Some kilometers further we came upon a Ford Ranger with a big ass dent in its hood. The accident doesn’t look fresh nor could have resulted in serious injuries but it was located nearby a curve; a reminder how dangerous this roads can be.

Quiet Waves

I am not a swimmer so surfing is the farthest from my mind but I do love the beach. What I like is the breeze, of course the occasional bathing suit, and a nice quiet dip in the ocean. In my first quick visit to Baler I had already taken a dip and I didn’t like fighting the waves hammering the shore.

Some years previous a colleague from another building was reported to have been pulled into the sea. I don’t have details of what happened but my little office (one of many in a big Department) was one of the few who received the emergency call from the victim’s office that is on team building exercise in Baler. 

I have no idea how bad it got back then but the call made to Manila was for any available car to drive the parents of said person to Baler who, after the rescue, spent some time at the hospital. All things considered I was hoping for a Subic trip.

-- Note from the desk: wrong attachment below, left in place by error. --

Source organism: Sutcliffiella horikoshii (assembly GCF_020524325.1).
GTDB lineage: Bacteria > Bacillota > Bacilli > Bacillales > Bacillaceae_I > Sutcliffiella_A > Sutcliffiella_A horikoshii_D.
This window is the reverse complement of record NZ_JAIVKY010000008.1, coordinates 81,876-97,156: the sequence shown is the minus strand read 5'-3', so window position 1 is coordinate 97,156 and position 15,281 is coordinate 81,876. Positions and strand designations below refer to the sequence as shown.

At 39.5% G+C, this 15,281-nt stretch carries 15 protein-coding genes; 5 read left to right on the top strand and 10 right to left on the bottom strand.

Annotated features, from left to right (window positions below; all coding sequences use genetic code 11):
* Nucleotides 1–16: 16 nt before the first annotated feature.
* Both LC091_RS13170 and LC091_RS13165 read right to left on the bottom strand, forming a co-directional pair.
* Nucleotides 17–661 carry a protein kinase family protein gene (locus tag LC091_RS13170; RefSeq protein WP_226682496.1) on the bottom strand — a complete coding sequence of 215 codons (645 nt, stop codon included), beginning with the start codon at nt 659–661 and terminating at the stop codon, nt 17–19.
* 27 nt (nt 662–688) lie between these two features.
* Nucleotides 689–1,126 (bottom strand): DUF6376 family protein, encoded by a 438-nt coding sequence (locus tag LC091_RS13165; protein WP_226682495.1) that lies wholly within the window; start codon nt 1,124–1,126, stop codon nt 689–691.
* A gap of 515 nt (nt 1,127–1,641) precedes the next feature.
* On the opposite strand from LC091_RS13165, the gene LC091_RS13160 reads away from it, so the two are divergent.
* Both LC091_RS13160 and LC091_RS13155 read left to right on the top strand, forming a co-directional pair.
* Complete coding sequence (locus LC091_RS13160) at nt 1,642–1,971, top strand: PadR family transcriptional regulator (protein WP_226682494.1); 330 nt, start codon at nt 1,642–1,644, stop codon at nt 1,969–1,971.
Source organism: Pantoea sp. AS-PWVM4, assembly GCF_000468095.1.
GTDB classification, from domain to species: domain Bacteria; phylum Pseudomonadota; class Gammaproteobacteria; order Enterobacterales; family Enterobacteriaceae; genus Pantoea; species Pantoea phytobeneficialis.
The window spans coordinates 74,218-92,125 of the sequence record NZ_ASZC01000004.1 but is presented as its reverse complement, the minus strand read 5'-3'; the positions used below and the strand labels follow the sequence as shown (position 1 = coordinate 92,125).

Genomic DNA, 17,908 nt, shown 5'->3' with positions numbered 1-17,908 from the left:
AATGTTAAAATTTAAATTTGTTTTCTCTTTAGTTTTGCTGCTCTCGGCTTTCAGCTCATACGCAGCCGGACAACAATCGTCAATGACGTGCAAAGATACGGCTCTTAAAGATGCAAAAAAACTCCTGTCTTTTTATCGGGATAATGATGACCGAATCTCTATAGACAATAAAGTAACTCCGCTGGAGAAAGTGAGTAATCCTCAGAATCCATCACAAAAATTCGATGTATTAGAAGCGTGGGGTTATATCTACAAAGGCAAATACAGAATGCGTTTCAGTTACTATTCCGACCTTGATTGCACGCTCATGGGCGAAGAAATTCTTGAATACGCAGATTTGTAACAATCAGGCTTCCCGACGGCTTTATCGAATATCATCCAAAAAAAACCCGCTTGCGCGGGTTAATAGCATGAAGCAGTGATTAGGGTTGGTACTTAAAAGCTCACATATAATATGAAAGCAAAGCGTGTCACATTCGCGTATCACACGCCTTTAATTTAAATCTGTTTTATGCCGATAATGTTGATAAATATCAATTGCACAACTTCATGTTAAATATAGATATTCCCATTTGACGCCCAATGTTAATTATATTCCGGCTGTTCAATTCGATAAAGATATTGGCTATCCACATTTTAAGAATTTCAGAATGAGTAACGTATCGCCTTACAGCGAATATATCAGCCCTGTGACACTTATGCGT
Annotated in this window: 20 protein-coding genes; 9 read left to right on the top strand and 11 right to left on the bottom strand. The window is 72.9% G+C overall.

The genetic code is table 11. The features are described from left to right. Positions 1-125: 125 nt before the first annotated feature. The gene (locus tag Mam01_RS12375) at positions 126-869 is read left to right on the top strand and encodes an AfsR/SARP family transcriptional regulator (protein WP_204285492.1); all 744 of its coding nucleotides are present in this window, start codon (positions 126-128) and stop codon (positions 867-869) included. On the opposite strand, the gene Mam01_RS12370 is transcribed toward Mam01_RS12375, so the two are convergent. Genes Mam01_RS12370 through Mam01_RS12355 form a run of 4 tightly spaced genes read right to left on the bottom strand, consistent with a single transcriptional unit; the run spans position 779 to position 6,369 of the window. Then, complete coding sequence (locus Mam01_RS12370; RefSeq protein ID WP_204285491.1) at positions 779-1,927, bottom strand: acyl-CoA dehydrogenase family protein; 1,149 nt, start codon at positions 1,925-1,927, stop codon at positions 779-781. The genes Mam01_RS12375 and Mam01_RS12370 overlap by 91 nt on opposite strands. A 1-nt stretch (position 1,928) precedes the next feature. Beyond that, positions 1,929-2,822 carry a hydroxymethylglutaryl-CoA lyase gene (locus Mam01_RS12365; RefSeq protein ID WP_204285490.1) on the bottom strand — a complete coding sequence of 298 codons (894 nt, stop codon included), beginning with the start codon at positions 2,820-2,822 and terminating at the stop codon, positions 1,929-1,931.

Lunch upon arrival
First lunch

We arrived around 10 am at June’s Homestay. Our place was not yet prepared, the previous client was still on the verge of packing and still on schedule for the standard 12 pm check out time. While waiting we spent our time at what constitutes June’s Homestay beach front area, ate our lunch. After some rest the kids immediately took to the waters, with some hesitation I followed.

Still on bended knee with beach behind
A noon dip in the ocean. The waves were not as strong as the last time I took a dip 
in these waters. See the shore, see the girl behind me; I'm standing on bended knee

It was low tide and from an elevated Baywalk the water seemed way off. A little confused how to go about it – first time I had to use stairs to head to the ocean – I left my sandals at June’s. The concrete was hot; mind you this was almost noon, so I ran off the stairs and into the sand in a hurry which was also hot.

The water was surprisingly great and the waves are weaker than I remember. It was strong enough to be interesting and not make the ocean feel like a bath tub. I wonder why the waves are not as strong as I remember. It could be the tide, it could be the time of year. 

My friend suggested that the best waves come when there are storms nearby. For me, my bet is the tide. When I took my first dip and fighting the waves it was in the afternoon and the tides were in.

Although with relatively calm waves, the sand great on the feet, no sudden drops in the immediate distance; my friends never lost sight of their kids. A little chat with the locals warned of strong currents and riptides that needed watching.


BBQ
House on the left is ours
The door to our house
Again the door on the left